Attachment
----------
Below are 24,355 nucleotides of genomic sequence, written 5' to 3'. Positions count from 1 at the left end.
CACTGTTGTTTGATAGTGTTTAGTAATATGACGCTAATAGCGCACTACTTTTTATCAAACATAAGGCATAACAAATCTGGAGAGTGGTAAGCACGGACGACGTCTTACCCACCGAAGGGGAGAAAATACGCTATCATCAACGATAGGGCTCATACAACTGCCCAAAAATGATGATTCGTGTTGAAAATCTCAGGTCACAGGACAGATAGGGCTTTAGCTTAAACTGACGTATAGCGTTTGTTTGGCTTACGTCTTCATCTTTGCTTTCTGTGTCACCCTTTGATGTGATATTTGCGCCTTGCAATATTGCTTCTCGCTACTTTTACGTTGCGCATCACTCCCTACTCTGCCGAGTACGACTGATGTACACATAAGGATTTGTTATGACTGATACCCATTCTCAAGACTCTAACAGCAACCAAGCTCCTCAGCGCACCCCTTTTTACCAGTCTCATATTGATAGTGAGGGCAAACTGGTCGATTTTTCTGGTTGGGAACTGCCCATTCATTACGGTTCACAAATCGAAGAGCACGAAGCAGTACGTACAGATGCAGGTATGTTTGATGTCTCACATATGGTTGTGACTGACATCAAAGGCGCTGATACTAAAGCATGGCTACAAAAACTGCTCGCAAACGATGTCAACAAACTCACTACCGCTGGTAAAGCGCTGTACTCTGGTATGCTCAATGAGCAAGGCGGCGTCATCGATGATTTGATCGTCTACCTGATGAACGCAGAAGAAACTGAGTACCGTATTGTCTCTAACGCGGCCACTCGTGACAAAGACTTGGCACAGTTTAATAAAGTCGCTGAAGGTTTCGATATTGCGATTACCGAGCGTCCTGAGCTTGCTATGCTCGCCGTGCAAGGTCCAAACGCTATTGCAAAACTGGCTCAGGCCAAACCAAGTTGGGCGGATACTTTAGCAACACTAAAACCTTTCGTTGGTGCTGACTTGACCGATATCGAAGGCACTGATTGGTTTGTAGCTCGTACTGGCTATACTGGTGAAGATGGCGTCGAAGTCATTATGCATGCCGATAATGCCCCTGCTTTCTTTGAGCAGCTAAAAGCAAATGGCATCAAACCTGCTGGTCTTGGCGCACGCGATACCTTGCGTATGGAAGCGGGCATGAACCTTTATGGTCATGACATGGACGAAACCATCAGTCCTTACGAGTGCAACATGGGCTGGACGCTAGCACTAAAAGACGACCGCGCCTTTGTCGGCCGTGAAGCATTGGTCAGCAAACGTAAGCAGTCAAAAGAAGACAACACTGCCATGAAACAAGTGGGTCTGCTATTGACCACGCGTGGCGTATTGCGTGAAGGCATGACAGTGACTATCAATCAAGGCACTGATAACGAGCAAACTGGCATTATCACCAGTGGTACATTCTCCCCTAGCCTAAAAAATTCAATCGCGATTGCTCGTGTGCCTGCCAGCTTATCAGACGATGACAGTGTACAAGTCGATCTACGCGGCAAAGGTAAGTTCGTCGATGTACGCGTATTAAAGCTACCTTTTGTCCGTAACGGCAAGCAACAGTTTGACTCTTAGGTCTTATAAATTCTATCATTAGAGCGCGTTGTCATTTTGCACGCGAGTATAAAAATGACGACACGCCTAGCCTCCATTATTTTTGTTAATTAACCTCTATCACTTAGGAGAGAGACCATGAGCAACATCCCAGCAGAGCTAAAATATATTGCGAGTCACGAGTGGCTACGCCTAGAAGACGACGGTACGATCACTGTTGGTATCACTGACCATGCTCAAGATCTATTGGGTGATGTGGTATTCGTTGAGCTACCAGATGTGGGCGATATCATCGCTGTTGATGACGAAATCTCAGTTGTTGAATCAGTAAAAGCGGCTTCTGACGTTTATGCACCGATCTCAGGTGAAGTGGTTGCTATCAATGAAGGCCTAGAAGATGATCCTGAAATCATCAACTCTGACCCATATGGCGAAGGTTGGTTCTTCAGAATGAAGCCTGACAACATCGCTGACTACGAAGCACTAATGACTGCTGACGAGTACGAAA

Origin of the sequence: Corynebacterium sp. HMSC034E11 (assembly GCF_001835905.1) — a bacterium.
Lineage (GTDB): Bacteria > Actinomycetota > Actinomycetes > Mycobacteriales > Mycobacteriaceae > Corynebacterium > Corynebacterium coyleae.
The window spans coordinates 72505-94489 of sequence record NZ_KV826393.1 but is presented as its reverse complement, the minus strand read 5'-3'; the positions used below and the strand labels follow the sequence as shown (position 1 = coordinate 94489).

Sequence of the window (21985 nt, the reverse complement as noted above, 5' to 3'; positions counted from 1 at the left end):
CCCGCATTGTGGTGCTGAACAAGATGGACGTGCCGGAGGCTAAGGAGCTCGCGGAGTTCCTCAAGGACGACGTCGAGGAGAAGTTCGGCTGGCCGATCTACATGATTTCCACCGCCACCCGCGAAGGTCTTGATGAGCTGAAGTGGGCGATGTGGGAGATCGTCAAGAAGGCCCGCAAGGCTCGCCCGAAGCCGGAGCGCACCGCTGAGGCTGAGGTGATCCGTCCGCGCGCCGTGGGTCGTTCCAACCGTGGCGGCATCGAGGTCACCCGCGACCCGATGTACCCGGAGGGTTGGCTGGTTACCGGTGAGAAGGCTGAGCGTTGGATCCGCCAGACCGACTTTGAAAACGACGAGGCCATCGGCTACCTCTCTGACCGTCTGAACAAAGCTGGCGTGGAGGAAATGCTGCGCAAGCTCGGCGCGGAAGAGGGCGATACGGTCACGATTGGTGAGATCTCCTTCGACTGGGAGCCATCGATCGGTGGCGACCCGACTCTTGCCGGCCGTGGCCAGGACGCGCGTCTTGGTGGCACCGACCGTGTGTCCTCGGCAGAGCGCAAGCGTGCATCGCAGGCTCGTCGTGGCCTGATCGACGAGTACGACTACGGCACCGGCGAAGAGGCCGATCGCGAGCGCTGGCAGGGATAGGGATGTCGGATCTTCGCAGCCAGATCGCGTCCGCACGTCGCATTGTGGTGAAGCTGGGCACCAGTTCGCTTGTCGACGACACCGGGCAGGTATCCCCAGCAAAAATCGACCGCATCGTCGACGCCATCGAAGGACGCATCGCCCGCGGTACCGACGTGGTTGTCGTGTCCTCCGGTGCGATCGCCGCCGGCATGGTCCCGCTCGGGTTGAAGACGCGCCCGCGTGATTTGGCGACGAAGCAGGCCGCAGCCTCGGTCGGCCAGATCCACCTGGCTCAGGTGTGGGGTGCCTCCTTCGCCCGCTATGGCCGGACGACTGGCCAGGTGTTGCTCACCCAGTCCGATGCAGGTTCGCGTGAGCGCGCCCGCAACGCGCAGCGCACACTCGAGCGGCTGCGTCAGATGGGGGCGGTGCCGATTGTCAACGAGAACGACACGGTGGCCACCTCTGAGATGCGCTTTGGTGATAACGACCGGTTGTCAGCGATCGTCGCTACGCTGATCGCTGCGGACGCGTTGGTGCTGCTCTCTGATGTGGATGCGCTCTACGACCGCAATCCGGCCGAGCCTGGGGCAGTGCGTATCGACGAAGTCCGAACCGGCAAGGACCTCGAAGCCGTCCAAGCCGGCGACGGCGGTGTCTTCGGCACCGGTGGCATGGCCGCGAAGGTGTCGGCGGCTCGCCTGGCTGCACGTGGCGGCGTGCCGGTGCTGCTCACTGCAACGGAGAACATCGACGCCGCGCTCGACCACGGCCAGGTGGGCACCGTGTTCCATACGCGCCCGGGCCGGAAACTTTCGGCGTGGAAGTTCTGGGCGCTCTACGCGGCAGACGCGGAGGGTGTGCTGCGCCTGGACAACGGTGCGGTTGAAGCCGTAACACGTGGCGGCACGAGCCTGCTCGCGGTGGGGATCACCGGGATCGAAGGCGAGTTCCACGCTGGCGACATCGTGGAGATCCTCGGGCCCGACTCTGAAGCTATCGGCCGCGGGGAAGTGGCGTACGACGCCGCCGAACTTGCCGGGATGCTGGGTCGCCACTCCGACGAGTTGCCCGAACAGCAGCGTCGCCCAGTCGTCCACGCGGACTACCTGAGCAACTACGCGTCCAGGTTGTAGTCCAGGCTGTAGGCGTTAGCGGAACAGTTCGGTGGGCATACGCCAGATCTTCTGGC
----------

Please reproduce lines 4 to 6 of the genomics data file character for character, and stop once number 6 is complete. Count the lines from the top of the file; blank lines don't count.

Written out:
Lineage (GTDB): Bacteria > Actinomycetota > Actinomycetes > Mycobacteriales > Mycobacteriaceae > Corynebacterium > Corynebacterium coyleae.
The window spans coordinates 72505-94489 of sequence record NZ_KV826393.1 but is presented as its reverse complement, the minus strand read 5'-3'; the positions used below and the strand labels follow the sequence as shown (position 1 = coordinate 94489).

Sequence of the window (21985 nt, the reverse complement as noted above, 5' to 3'; positions counted from 1 at the left end):